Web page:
This solemn rite, of which we are treating, shows us how much God has loved the world. When we consider that He whom the Priest is thus holding in his hands, is not only He by whom all glory is given to God, but even He who shares this same glory together with Him: per ipsum, et in ipso! It is the Word of the Father who allows himself to be lifted in one’s hands, to be touched, because He wishes that all glory should be given to God, omnis honor et gloria, He wishes that there should ascend to God a homage from which He cannot turn away. What now are all the homages of men compared with the worship paid by our Lord Himself to His Father!

Yes, the Holy Sacrifice of the Mass is verily the most glorious Act we can possibly do for God; one can offer a prayer, or perform an act of virtue, but that does not force the attention of God; whereas at the Mass He is forced, by all This own Infinite Perfections, to be attentive to the worship there paid Him.

Now let us see if this important rite can be traced up to the first centuries. It is certainly very ancient; it must have existed in all ages, as it is to be found everywhere. It can at once be understood that Holy Church, offering up her Spouse unto God, could never say that He is dead; she has immolated Him, it is true, but He whom she has thus immolated is living and this she must needs confess. Lo! now are accomplished the three great Mysteries, the Passion, the Resurrection, and the Ascension. That our Christ is indeed our very own, is what these three Mysteries truly express, and Holy Church right well remembers it. Before these were accomplished, there was not so much richness, if we may be allowed the expression. He was born at Bethlehem, but the Incarnation alone was not to save us, according to the designs of God; although it would have sufficed thereunto and super-abundantly, if such had been the Divine Decree. Then, Christ suffered His bitter Passion, but that was not enough; there must be his Victory over Death, His Resurrection. There must yet be something more. Christ must open Heaven, He must have His Ascension; it needs must be, I say, that our human nature, which He deigned to take to Himself, in which He suffered, by means of which He subjected Himself to death, - that this very human nature should be throned in heaven, - His Ascension, therefore, is a very necessity. So truly and indeed, He whom we hold in our hands, is the Lord himself, He who suffered, He who died, He who hath risen again, He who hath ascended into Heaven.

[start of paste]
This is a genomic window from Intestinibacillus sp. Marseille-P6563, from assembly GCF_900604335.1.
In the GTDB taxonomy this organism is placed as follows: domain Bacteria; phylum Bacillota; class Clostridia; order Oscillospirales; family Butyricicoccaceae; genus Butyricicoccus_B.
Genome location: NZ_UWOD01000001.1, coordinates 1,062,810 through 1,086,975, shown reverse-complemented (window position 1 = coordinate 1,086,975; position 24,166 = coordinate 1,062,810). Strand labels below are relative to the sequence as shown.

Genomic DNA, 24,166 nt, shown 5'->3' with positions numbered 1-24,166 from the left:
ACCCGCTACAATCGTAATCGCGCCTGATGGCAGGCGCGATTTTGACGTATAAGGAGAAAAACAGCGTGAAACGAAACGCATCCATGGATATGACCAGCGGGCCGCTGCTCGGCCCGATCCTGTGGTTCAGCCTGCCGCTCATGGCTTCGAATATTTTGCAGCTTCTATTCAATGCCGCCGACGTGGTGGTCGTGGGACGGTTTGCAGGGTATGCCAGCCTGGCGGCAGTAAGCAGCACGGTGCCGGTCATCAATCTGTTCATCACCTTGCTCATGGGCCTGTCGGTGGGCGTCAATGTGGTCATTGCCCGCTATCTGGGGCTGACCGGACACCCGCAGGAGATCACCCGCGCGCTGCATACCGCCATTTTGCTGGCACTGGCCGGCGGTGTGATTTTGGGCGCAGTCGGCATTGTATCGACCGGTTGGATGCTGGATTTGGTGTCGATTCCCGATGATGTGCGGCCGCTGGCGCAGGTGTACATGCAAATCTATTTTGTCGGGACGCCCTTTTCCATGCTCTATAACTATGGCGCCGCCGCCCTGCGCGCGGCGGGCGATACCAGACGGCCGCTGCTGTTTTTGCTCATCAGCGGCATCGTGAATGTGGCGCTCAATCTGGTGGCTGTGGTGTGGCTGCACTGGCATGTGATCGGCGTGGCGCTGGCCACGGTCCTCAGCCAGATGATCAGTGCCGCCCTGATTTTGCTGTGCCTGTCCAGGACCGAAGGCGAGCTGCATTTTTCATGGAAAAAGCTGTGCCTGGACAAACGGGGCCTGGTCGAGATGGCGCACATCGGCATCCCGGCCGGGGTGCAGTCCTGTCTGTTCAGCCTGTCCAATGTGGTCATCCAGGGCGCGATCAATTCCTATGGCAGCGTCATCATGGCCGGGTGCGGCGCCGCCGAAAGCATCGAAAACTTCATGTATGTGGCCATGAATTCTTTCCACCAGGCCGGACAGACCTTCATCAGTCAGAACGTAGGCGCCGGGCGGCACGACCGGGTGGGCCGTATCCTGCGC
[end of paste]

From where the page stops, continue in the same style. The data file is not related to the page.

Behold here the reason why we owe great thanks to our Lord, for having allowed us to be born since the accomplishment of all these stupendous Mysteries. For in the case of those who died between the taking place of the Resurrection and the Ascension, although happier far than those who preceded them in point of time, still are we much more fortunate than they, for in their day, Christ was not as yet completed in his Mysteries. Those who died between the Death of Our Lord and His Resurrection, were less happy than the first named; and as to those who died before our Saviour, they had but the hope, and they were obliged to quit this life, before seeing this hope realised. Oh! how far more highly favoured are we, than those who have gone before us! and so we say: unde et memores Domine, nos, servi tui, sed et plebs tua sancta eiusdem Christi Filii tui Domini nostri tambeatae Passionis, nec non et ab inferis Resurrectionis, sed et in coelos gloriosae Ascensionis. What energy in these words! but moreover what profound reverence, and what love ought we not to have for one single Mass, since it is the one grandest thing which Our Lord Himself has done! It is even all that He can do; it is that which He will ever do, for the ministry of Our Lord is never to cease; Priest He is and ever will be: tu es sacerdos inaeternum.